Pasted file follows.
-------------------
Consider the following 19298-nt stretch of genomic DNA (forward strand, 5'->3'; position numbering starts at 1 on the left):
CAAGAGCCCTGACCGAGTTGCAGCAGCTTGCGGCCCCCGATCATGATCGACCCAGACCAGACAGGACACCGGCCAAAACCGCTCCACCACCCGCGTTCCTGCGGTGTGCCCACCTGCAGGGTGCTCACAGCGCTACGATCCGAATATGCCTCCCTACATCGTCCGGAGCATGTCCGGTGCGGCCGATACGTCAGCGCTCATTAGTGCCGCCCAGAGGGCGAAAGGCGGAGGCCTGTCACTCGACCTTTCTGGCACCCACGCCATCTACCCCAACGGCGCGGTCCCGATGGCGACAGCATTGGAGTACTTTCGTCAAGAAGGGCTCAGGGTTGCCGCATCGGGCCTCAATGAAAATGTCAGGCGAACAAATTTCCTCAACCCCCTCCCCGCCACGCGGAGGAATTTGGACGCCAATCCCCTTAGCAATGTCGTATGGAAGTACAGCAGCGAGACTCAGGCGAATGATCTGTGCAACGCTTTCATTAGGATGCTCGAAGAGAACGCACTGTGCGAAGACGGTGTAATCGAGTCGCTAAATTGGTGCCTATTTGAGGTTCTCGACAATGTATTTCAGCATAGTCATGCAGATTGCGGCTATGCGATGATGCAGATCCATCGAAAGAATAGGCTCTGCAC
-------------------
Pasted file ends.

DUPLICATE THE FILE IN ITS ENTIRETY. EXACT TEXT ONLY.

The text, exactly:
Consider the following 19298-nt stretch of genomic DNA (forward strand, 5'->3'; position numbering starts at 1 on the left):
CAAGAGCCCTGACCGAGTTGCAGCAGCTTGCGGCCCCCGATCATGATCGACCCAGACCAGACAGGACACCGGCCAAAACCGCTCCACCACCCGCGTTCCTGCGGTGTGCCCACCTGCAGGGTGCTCACAGCGCTACGATCCGAATATGCCTCCCTACATCGTCCGGAGCATGTCCGGTGCGGCCGATACGTCAGCGCTCATTAGTGCCGCCCAGAGGGCGAAAGGCGGAGGCCTGTCACTCGACCTTTCTGGCACCCACGCCATCTACCCCAACGGCGCGGTCCCGATGGCGACAGCATTGGAGTACTTTCGTCAAGAAGGGCTCAGGGTTGCCGCATCGGGCCTCAATGAAAATGTCAGGCGAACAAATTTCCTCAACCCCCTCCCCGCCACGCGGAGGAATTTGGACGCCAATCCCCTTAGCAATGTCGTATGGAAGTACAGCAGCGAGACTCAGGCGAATGATCTGTGCAACGCTTTCATTAGGATGCTCGAAGAGAACGCACTGTGCGAAGACGGTGTAATCGAGTCGCTAAATTGGTGCCTATTTGAGGTTCTCGACAATGTATTTCAGCATAGTCATGCAGATTGCGGCTATGCGATGATGCAGATCCATCGAAAGAATAGGCTCTGCAC